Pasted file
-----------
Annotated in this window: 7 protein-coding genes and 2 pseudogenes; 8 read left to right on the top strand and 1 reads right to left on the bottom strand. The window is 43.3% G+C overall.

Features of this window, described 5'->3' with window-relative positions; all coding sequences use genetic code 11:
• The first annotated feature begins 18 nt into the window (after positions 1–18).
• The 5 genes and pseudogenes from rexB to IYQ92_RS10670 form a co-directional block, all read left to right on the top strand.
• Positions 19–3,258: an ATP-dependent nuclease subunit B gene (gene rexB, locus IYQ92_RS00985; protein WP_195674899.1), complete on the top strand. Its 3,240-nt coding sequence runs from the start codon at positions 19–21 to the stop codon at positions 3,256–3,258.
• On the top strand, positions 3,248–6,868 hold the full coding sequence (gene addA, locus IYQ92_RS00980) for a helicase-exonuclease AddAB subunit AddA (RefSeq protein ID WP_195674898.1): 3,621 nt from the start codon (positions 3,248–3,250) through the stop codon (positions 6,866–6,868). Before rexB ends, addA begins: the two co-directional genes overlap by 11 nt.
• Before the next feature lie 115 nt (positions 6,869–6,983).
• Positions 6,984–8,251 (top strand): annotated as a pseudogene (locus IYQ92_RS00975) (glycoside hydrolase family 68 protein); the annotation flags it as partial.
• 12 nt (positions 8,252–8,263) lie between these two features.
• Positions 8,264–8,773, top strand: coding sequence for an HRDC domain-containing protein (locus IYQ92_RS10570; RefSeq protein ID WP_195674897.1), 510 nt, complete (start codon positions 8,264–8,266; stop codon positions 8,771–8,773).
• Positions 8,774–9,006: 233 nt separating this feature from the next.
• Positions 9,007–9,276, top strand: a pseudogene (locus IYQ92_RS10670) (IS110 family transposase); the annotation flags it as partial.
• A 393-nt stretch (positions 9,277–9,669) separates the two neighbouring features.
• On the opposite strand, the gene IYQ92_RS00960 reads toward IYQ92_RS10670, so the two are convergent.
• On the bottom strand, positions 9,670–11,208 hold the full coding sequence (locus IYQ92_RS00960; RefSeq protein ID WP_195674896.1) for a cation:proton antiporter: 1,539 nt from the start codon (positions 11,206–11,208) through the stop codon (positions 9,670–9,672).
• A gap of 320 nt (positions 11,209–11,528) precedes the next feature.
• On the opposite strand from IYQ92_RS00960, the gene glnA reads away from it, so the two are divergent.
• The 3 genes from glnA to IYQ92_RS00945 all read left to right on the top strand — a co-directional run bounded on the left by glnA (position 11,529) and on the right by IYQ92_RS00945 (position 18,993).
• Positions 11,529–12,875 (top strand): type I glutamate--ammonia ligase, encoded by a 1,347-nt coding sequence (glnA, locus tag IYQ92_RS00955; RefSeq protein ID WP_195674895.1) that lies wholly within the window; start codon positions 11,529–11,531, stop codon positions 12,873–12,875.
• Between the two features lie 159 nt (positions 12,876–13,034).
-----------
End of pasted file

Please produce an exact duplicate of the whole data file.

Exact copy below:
Annotated in this window: 7 protein-coding genes and 2 pseudogenes; 8 read left to right on the top strand and 1 reads right to left on the bottom strand. The window is 43.3% G+C overall.

Features of this window, described 5'->3' with window-relative positions; all coding sequences use genetic code 11:
• The first annotated feature begins 18 nt into the window (after positions 1–18).
• The 5 genes and pseudogenes from rexB to IYQ92_RS10670 form a co-directional block, all read left to right on the top strand.
• Positions 19–3,258: an ATP-dependent nuclease subunit B gene (gene rexB, locus IYQ92_RS00985; protein WP_195674899.1), complete on the top strand. Its 3,240-nt coding sequence runs from the start codon at positions 19–21 to the stop codon at positions 3,256–3,258.
• On the top strand, positions 3,248–6,868 hold the full coding sequence (gene addA, locus IYQ92_RS00980) for a helicase-exonuclease AddAB subunit AddA (RefSeq protein ID WP_195674898.1): 3,621 nt from the start codon (positions 3,248–3,250) through the stop codon (positions 6,866–6,868). Before rexB ends, addA begins: the two co-directional genes overlap by 11 nt.
• Before the next feature lie 115 nt (positions 6,869–6,983).
• Positions 6,984–8,251 (top strand): annotated as a pseudogene (locus IYQ92_RS00975) (glycoside hydrolase family 68 protein); the annotation flags it as partial.
• 12 nt (positions 8,252–8,263) lie between these two features.
• Positions 8,264–8,773, top strand: coding sequence for an HRDC domain-containing protein (locus IYQ92_RS10570; RefSeq protein ID WP_195674897.1), 510 nt, complete (start codon positions 8,264–8,266; stop codon positions 8,771–8,773).
• Positions 8,774–9,006: 233 nt separating this feature from the next.
• Positions 9,007–9,276, top strand: a pseudogene (locus IYQ92_RS10670) (IS110 family transposase); the annotation flags it as partial.
• A 393-nt stretch (positions 9,277–9,669) separates the two neighbouring features.
• On the opposite strand, the gene IYQ92_RS00960 reads toward IYQ92_RS10670, so the two are convergent.
• On the bottom strand, positions 9,670–11,208 hold the full coding sequence (locus IYQ92_RS00960; RefSeq protein ID WP_195674896.1) for a cation:proton antiporter: 1,539 nt from the start codon (positions 11,206–11,208) through the stop codon (positions 9,670–9,672).
• A gap of 320 nt (positions 11,209–11,528) precedes the next feature.
• On the opposite strand from IYQ92_RS00960, the gene glnA reads away from it, so the two are divergent.
• The 3 genes from glnA to IYQ92_RS00945 all read left to right on the top strand — a co-directional run bounded on the left by glnA (position 11,529) and on the right by IYQ92_RS00945 (position 18,993).
• Positions 11,529–12,875 (top strand): type I glutamate--ammonia ligase, encoded by a 1,347-nt coding sequence (glnA, locus tag IYQ92_RS00955; RefSeq protein ID WP_195674895.1) that lies wholly within the window; start codon positions 11,529–11,531, stop codon positions 12,873–12,875.
• Between the two features lie 159 nt (positions 12,876–13,034).